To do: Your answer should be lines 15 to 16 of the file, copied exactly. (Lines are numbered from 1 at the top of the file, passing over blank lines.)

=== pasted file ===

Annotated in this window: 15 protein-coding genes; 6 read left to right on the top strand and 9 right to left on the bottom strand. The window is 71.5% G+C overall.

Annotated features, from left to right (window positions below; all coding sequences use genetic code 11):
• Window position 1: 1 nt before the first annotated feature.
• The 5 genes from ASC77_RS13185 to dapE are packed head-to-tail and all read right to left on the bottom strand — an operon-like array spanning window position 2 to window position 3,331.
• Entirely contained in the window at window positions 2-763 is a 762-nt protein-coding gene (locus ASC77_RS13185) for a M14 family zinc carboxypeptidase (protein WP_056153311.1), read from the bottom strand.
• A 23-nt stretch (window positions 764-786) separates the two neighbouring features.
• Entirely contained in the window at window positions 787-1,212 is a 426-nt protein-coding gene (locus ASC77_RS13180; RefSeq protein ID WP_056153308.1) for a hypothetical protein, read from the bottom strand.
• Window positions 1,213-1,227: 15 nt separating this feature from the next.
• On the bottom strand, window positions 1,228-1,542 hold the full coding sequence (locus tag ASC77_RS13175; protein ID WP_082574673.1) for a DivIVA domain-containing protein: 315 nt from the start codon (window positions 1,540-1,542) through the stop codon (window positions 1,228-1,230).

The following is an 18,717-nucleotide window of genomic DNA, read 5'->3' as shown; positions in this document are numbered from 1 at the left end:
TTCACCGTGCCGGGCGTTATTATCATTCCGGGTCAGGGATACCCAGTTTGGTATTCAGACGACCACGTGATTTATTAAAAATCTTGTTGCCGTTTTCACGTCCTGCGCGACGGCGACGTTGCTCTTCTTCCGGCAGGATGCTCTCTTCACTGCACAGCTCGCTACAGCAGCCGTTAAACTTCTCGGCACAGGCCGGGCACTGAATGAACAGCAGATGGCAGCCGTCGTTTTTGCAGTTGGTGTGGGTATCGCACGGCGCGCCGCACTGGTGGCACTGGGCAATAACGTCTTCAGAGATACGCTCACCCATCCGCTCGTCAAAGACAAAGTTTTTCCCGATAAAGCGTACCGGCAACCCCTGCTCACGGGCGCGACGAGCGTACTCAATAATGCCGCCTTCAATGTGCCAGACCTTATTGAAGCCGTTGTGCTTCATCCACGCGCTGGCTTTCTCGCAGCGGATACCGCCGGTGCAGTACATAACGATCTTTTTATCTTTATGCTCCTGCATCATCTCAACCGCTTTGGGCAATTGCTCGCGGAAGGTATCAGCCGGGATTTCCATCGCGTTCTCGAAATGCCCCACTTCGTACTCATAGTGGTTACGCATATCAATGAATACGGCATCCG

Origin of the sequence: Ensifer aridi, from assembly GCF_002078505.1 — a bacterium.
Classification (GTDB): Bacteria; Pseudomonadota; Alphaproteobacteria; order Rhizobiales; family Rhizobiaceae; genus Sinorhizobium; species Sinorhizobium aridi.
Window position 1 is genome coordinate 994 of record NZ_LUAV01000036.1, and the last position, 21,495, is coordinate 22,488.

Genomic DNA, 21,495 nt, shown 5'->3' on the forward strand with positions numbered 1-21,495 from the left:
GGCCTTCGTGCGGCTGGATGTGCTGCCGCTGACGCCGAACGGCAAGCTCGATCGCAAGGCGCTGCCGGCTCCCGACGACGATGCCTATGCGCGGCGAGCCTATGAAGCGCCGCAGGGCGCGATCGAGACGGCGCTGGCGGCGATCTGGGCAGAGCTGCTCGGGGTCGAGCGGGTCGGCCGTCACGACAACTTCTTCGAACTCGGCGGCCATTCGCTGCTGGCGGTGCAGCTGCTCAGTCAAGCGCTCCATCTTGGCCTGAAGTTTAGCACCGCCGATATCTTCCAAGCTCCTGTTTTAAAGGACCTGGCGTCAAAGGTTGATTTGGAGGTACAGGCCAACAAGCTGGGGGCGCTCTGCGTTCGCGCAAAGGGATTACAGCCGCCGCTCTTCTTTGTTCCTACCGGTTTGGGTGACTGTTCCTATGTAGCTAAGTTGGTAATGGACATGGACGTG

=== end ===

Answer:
Genomic DNA, 21,495 nt, shown 5'->3' on the forward strand with positions numbered 1-21,495 from the left:
GGCCTTCGTGCGGCTGGATGTGCTGCCGCTGACGCCGAACGGCAAGCTCGATCGCAAGGCGCTGCCGGCTCCCGACGACGATGCCTATGCGCGGCGAGCCTATGAAGCGCCGCAGGGCGCGATCGAGACGGCGCTGGCGGCGATCTGGGCAGAGCTGCTCGGGGTCGAGCGGGTCGGCCGTCACGACAACTTCTTCGAACTCGGCGGCCATTCGCTGCTGGCGGTGCAGCTGCTCAGTCAAGCGCTCCATCTTGGCCTGAAGTTTAGCACCGCCGATATCTTCCAAGCTCCTGTTTTAAAGGACCTGGCGTCAAAGGTTGATTTGGAGGTACAGGCCAACAAGCTGGGGGCGCTCTGCGTTCGCGCAAAGGGATTACAGCCGCCGCTCTTCTTTGTTCCTACCGGTTTGGGTGACTGTTCCTATGTAGCTAAGTTGGTAATGGACATGGACGTG